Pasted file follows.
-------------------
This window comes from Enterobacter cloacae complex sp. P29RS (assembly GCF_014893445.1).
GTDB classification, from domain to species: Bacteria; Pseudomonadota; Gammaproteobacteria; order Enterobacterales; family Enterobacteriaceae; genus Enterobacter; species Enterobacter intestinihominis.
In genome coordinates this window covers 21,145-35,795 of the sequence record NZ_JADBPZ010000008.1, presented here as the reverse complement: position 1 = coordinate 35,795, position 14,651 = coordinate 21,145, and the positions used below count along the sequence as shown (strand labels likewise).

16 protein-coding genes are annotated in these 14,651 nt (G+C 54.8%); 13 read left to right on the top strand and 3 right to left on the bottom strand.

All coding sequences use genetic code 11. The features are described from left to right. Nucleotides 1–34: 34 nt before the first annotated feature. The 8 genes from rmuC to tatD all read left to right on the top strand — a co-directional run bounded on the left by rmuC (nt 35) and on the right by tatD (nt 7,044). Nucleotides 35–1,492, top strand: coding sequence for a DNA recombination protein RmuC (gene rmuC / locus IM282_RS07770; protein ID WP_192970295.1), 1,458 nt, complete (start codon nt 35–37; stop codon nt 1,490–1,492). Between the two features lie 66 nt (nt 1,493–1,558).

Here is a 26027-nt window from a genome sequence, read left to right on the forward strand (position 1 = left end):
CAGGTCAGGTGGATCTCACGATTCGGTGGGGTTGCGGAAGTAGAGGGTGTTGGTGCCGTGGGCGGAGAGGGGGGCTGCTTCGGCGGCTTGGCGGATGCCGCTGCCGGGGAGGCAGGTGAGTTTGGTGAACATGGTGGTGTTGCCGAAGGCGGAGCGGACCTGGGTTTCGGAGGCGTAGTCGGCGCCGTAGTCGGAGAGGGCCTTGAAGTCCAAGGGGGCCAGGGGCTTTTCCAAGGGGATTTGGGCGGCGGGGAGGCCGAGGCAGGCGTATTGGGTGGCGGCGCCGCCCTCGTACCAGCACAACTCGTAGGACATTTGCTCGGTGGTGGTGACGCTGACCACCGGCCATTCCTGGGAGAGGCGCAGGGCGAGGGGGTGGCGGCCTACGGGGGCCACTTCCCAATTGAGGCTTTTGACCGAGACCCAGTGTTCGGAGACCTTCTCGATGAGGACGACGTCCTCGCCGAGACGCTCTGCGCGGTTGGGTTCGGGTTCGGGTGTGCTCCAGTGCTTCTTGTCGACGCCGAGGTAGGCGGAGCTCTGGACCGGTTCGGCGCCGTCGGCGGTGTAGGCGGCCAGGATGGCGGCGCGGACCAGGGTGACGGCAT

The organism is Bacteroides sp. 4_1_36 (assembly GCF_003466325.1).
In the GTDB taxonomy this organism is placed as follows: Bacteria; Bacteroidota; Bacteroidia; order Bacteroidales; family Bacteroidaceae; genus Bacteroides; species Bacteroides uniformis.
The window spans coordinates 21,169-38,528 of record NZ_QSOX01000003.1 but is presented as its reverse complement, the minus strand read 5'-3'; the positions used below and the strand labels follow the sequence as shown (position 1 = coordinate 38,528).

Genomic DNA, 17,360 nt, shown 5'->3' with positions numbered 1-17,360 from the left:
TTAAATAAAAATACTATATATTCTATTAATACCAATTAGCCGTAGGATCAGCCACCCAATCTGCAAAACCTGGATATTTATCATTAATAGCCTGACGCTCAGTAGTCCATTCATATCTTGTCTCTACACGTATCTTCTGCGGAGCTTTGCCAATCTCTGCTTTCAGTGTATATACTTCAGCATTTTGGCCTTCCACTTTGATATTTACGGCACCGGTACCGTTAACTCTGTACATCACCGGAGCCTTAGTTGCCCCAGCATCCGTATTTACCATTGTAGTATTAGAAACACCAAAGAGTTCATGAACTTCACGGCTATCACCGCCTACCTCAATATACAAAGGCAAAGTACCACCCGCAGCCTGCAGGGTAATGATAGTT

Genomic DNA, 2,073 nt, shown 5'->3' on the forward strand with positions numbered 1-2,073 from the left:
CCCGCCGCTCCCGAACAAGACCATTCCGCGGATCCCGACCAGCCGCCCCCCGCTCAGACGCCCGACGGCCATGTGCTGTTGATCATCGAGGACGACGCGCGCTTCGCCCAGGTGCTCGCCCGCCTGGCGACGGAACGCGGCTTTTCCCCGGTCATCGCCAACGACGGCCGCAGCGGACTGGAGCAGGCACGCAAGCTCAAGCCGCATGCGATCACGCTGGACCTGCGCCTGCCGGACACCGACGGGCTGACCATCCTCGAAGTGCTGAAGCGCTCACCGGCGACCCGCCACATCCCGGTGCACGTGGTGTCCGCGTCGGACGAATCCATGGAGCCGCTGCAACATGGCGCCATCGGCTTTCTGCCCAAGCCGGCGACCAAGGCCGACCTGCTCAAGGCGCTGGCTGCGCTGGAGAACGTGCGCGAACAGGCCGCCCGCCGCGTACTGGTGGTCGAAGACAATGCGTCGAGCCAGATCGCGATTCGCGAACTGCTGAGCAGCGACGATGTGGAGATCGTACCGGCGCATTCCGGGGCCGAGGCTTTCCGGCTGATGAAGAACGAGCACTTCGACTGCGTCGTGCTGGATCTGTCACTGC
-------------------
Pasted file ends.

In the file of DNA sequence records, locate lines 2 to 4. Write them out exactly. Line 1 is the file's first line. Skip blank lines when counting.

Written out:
GTDB classification, from domain to species: Bacteria; Pseudomonadota; Gammaproteobacteria; order Enterobacterales; family Enterobacteriaceae; genus Enterobacter; species Enterobacter intestinihominis.
In genome coordinates this window covers 21,145-35,795 of the sequence record NZ_JADBPZ010000008.1, presented here as the reverse complement: position 1 = coordinate 35,795, position 14,651 = coordinate 21,145, and the positions used below count along the sequence as shown (strand labels likewise).

16 protein-coding genes are annotated in these 14,651 nt (G+C 54.8%); 13 read left to right on the top strand and 3 right to left on the bottom strand.